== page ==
Gardens can be grown in the ground, or in a raised bed, which is basically a box filled with soil.
The advantage of a raised bed is that you can put in better soil than you might find in your yard and there's no prep of digging up your lawn.
1. Decide on the size
How much space do you have? How many plants do you want or need to grow? We don’t recommend any bed more than three or four feet across. This is for ease in reaching all parts of the bed.
If you want more garden than that, build more beds.
The directions below will give you a finished bed that will be 3 feet across, 6 feet long and 12 inches deep, which is a great starting point.
2. Gather your tools
For the simplest beds, a hammer, nails, and a saw are all you’ll need. A sturdier model will require a screwdriver as well, as screws tend to hold wood more securely than nails do.
Not good with a saw? Ask your local lumber yard if they can cut your boards to length for you. They may charge a small fee, but most are happy to help.
You’ll also need a measuring tape, a pencil or pen, and a drill if you’re using any harder materials. A level can be very useful to make sure your finished bed is level.
3. Purchase the materials
If you’re building a standard wood bed, we recommend using 2-inch by 6- inch to 2-inch by 12-inch lumber depending on the depth of the bed that you want. This gives you a nice thickness that will stand up to lots of abuse without deteriorating or cracking.
While you can use 1-inch thick lumber, it’s more prone to splitting or warping.
The depth of the bed should be based on what you are growing. Crops like lettuce, spinach, and herbs only need 6-inch depth, but tomatoes, broccoli, and squash need a deeper bed.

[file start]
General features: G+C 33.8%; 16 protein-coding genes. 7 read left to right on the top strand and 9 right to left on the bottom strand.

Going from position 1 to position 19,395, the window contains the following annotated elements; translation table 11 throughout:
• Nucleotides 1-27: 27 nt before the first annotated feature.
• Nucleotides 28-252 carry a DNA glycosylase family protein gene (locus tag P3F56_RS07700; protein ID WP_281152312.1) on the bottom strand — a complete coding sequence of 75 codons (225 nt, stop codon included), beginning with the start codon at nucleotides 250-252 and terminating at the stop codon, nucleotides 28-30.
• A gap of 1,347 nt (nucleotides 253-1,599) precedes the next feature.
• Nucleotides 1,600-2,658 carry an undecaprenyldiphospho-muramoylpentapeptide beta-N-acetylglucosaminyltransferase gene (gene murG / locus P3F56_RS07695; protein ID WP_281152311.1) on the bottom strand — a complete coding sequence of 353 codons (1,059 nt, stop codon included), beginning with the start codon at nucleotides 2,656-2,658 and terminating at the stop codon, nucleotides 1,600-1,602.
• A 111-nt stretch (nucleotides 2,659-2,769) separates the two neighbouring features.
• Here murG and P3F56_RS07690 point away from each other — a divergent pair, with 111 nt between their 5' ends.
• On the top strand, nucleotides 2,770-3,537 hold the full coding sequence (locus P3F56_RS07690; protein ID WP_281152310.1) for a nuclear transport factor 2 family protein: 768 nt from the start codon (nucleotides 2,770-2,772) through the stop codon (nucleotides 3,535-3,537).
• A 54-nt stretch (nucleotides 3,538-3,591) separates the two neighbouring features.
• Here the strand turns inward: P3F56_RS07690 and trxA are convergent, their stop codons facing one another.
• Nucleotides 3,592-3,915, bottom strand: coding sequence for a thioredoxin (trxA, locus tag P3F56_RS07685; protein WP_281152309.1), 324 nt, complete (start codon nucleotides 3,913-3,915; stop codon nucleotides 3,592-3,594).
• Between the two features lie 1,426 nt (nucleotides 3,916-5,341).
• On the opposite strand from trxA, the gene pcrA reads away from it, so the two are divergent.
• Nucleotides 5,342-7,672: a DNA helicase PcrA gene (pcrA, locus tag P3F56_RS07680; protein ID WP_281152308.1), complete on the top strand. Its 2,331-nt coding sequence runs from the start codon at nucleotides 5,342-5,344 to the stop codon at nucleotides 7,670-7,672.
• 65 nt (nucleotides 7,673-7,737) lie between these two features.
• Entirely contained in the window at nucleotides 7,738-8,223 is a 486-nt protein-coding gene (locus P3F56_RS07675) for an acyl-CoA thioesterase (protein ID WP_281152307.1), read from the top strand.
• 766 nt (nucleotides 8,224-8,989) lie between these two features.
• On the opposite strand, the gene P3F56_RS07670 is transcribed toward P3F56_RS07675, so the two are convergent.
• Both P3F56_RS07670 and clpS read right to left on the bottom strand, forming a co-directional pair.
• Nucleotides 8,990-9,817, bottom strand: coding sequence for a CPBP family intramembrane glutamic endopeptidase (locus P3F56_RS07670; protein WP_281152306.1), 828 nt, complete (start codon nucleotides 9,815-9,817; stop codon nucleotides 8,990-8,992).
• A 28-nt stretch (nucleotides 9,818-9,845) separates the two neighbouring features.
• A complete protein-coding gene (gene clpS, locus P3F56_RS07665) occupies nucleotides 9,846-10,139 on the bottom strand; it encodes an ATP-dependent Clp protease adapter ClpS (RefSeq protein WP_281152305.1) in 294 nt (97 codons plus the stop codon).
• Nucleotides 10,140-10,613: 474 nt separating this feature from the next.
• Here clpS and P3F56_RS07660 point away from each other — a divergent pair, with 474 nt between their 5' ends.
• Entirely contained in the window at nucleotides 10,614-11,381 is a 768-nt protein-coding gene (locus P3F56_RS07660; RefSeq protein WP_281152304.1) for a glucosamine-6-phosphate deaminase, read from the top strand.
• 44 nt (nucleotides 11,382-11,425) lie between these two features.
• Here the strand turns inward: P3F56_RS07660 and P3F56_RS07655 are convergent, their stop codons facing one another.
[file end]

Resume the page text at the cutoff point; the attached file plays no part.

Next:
Let’s say you want a 3-foot by 6-foot by 12-inch deep raised bed. For this project, you will need two pieces of 2-inch by 12-inch lumber that are cut to 6 feet in length, and two pieces of 2-inch by 12-inch lumber that are cut to 33 inches in length.
You’ll also need four corner posts of 2-inch by 2-inch lumber cut to 16 inches long, which will provide a 4-inch deep “anchor” for your bed if positioned on the ground.
4. Get started building
For most people, simple is the best way to start. This basic box style is most people’s introduction to raised bed gardening.
On a flat surface, make a rectangle with the longer boards on the outside and the shorter boards between them. Set one of the 16-inch corner posts just inside this rectangle at each corner, flush with the top of the boards (the side facing down). Use screws or nails to secure the boards to the corner posts to keep them in place.
The corner posts should stick up 4 inches over the bed itself (before turning it right side up). These elongated corner posts will go into holes dug in the existing soil like pegs or anchors to secure the bed in place. If building a bed to sit on concrete, you can cut the posts flush with the edge of the boards, equal to the finished height.
This style of bed is infinitely customizable. If you want it deeper, just use two boards stacked atop each other on each side. You can create rectangles or squares of whatever size you need, just use some basic math to create your own. Or find patterns for purchase online.
5. Fill with good quality soil.
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